People who have a first-degree relative with BPD are five times more likely to develop BPD themselves.
Research has shown brain changes in the ability to regulate emotions. Unlike narcissists, who often avoid therapy, borderlines usually welcome it; however, before recent treatment innovations, its effectiveness had been questioned.
Long-term treatment is required for maximum results, with symptom relief increasingly improving.
A 10-year study showed substantial remission after 10 years.
Following a passionate beginning, expect a stormy relationship that includes accusations and anger, jealousy, bullying, control, and breakups due to the insecurity of the person with BPD. They fluctuate dramatically between idealizing and devaluing you and may suddenly and sporadically shift throughout the day. Their intense, labile emotions elevate you when they’re in good spirits and crush you when they’re not. If you’re on the outs with them, all their bad feelings get projected onto you.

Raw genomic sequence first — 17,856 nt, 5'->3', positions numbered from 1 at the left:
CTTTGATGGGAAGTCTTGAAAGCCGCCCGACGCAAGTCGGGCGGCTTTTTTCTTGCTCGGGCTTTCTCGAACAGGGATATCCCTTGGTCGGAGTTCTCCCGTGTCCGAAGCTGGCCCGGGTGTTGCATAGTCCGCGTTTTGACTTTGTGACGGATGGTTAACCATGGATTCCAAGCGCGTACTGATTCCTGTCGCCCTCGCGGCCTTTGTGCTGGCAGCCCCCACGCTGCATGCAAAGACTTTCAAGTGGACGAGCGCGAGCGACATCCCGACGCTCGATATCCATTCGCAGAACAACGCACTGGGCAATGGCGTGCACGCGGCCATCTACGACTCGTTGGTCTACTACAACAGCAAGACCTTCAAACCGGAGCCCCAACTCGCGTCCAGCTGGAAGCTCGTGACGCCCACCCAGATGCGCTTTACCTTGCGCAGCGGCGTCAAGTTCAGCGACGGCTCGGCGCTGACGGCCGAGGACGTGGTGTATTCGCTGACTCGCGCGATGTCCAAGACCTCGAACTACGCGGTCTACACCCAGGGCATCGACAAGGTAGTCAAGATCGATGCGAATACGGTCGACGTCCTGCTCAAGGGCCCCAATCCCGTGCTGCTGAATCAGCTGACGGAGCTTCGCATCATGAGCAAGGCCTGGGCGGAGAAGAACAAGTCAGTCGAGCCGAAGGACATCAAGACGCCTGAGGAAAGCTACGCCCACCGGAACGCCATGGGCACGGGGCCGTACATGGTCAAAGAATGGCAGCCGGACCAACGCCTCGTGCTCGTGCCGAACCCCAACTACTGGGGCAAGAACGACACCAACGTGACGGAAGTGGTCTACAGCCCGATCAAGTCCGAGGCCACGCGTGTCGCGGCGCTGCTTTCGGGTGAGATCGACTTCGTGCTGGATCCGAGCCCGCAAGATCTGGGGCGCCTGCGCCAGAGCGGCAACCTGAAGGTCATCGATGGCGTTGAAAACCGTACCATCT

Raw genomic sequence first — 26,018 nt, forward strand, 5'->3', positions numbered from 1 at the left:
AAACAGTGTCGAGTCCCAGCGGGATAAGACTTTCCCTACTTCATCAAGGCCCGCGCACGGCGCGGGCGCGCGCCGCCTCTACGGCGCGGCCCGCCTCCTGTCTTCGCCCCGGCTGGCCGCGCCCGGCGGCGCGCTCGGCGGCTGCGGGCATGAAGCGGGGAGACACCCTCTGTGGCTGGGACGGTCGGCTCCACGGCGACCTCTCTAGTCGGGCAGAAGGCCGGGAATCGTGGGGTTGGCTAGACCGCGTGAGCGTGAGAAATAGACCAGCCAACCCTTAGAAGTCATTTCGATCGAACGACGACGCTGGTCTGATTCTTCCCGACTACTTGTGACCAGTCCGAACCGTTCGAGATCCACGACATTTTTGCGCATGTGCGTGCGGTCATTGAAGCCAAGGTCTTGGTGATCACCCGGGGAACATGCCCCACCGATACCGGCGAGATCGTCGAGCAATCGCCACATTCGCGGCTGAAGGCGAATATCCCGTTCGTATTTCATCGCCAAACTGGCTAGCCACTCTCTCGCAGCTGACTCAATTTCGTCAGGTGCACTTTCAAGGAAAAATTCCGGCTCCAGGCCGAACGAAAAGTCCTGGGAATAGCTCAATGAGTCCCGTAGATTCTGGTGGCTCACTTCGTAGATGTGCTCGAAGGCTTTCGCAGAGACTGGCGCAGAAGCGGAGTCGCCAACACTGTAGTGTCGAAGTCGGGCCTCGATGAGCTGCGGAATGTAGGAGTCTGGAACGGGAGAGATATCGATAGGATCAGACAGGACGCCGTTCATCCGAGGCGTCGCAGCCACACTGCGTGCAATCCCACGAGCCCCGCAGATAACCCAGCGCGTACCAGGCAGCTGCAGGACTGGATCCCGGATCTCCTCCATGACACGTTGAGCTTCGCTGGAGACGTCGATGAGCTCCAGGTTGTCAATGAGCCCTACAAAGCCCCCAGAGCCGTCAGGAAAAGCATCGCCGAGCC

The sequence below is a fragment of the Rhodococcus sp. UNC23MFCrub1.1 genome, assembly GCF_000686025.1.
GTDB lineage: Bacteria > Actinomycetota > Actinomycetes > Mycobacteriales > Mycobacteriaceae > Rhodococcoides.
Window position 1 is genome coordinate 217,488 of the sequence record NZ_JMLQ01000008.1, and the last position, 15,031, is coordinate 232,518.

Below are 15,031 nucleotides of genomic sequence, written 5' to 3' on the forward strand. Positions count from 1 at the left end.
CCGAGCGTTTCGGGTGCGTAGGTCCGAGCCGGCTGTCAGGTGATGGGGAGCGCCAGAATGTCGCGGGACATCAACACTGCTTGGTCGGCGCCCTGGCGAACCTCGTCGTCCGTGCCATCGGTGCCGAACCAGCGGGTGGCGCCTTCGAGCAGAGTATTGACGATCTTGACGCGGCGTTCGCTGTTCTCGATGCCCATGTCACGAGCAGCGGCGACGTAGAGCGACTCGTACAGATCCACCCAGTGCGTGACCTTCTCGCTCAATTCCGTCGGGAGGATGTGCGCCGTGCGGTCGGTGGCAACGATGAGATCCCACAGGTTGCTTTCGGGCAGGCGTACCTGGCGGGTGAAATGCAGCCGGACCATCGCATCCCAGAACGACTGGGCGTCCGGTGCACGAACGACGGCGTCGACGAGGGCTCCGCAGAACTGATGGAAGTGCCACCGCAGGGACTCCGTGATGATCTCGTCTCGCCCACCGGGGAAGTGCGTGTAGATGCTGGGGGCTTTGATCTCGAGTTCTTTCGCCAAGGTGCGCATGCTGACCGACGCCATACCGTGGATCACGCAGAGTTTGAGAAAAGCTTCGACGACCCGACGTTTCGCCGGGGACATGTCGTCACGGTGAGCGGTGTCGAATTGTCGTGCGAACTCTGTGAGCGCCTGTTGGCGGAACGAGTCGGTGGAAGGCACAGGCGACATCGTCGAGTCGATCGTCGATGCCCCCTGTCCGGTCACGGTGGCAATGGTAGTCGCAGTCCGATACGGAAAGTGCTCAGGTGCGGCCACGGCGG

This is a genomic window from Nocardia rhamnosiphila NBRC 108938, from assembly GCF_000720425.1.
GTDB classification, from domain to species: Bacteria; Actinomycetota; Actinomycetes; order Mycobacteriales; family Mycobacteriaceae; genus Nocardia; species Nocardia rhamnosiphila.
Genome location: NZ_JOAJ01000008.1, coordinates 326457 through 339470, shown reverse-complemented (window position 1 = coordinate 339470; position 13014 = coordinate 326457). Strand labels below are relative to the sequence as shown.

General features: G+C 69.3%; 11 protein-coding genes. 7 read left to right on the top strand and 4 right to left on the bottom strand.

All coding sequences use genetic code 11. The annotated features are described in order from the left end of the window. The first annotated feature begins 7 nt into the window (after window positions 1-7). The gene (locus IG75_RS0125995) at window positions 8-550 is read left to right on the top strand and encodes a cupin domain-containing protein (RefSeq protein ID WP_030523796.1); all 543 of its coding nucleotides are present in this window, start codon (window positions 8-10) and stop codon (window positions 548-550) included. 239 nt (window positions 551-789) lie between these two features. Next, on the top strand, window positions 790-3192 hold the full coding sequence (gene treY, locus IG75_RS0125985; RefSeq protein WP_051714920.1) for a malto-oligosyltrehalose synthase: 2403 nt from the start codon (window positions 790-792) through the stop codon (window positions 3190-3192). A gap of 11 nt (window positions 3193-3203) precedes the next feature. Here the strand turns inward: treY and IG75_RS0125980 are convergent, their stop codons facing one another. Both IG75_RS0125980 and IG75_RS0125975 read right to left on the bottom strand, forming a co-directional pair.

They can be vindictive and punish you with words, silence, or other manipulations, which can be very destructive to your self-esteem.
Borderlines need structure, and a combination of knowing that they’re cared about and firm boundaries communicated calmly. Studies have shown that some people recover on their own, some improve with weekly therapy, and some require hospitalization.
The person with BPD may appear to be the underdog in the relationship, while his or her partner is the steady, needless and caretaking top dog. A codependent who also yearns for love and fears abandonment can become the perfect caretaker for someone with BPD (whom they sense won’t leave).
In fact, both are codependent and it’s hard for either of them to leave. The codependent is easily seduced and carried away by romance and the person with BPD’s extreme openness and vulnerability.
Generally, borderlines are codependent, and find another codependent to merge with and to help them.
They seek someone to provide stability and balance their changeable emotions.